To read more on this story, click here: Rabbit: Species Profile


Sunday, August 15, 2021

10 Of The Most Popular Pets In The US That Aren't Cats Or Dogs

It makes sense to assume that dogs and cats are the most common pets in the United States; after all, they make up a significant number of our favorite animal accounts on Instagram, attracting thousands of followers each day and taking over social media feeds.

While it would seem that something equally as soft and cuddly would come in as third runner-up, the next most popular pet in the US isn’t quite what you’d expect. Below are the most popular pets in America besides cats and dogs.

To read more on this story, click here: 10 Of The Most Popular Pets In The US That Aren't Cats Or Dogs


Thursday, August 12, 2021

The Best Unusual Pets For Families That Are Easy To Care For

When a dog or cat doesn't cut it for the little ones, these are your next best options for an unusual family pet.

Looking for the perfect pet that suits your lifestyle?

With increased apartment living, many Aussies are choosing an unusual pet over the traditional dog or cat - something the kids can easily look after but still love. And don’t forget that teaching your Norwegian Dwarf Rabbit to fetch is quite a conversation starter.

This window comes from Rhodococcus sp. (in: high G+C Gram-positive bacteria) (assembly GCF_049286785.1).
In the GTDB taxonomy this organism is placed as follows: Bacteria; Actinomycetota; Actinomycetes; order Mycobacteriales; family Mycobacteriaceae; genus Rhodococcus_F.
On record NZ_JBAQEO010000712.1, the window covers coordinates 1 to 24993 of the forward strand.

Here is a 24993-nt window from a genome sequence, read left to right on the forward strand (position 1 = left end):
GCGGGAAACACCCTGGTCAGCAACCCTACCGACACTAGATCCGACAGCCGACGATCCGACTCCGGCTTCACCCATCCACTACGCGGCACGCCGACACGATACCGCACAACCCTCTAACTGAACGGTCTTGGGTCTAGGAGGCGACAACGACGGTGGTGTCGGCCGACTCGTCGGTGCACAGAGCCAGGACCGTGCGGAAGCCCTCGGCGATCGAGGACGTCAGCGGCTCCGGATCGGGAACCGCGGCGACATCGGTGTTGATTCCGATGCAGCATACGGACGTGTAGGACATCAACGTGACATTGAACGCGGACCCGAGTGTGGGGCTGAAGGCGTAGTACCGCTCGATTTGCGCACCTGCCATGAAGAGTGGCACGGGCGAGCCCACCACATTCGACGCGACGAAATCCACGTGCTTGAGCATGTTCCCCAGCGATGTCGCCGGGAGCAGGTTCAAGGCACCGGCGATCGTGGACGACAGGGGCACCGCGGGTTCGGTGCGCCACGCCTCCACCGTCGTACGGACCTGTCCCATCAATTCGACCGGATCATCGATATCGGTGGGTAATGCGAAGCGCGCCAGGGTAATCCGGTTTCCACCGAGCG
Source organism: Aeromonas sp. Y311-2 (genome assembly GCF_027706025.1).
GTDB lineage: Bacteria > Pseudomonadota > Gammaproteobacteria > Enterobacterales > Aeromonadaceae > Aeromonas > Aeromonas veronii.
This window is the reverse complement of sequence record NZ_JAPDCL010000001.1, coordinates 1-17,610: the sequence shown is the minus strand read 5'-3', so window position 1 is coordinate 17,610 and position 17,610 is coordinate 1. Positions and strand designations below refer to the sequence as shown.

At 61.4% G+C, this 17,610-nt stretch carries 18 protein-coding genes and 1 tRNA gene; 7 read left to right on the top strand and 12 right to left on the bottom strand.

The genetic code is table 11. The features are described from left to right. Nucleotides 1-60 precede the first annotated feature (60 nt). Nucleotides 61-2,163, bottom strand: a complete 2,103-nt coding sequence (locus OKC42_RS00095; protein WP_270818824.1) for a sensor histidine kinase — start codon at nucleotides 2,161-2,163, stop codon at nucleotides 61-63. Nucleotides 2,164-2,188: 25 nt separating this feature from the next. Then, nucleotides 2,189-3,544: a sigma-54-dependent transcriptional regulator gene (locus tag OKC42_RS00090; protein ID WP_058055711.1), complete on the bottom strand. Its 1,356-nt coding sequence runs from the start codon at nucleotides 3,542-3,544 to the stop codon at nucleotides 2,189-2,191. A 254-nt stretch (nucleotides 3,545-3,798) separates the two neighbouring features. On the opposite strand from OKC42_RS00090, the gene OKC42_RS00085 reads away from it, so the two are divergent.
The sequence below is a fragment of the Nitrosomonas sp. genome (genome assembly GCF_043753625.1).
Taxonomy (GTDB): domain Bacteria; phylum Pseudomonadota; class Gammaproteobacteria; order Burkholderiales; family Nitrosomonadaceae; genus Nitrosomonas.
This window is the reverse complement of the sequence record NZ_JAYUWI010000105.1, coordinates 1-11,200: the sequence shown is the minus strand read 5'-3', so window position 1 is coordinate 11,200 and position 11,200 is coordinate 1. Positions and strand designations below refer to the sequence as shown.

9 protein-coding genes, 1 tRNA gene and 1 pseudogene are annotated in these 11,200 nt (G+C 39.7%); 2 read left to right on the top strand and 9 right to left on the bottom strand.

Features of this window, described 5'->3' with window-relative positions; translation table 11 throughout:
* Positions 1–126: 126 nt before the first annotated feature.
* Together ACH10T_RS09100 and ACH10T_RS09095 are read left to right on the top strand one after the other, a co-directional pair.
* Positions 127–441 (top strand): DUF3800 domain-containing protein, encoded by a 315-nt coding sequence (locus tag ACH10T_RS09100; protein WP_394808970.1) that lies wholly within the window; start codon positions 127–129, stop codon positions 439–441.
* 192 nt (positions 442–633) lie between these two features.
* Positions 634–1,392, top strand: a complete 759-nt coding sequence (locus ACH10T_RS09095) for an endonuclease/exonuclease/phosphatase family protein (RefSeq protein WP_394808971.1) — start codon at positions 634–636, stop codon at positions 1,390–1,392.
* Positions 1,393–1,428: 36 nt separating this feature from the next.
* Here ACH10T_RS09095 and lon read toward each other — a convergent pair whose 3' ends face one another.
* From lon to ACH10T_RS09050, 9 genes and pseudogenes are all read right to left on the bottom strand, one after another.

Here’s a list of my favourite - but unusual - family-friendly pets.

Want to join the family? Sign up to our Kidspot newsletter for more stories like this.

To read more on this story, click here: The Best Unusual Pets For Families That Are Easy To Care For


Sunday, August 1, 2021

These Common Household Foods Can Be Poisonous To Your Pets

(Meredith) -- It’s National Pet Poison Prevention Week and many pet owners may not be aware of all of the foods that can be dangerous to their cats and dogs.

Pet expert Haylee Bergeland from has some important information you should know to keep your pet happy and healthy.

Bergeland says that common pet poisons owners tend to forget are things like caffeine.

To read more on this story, click here: These Common Household Foods Can Be Poisonous To Your Pets


A Complete Guide to the Best Rabbit Breeds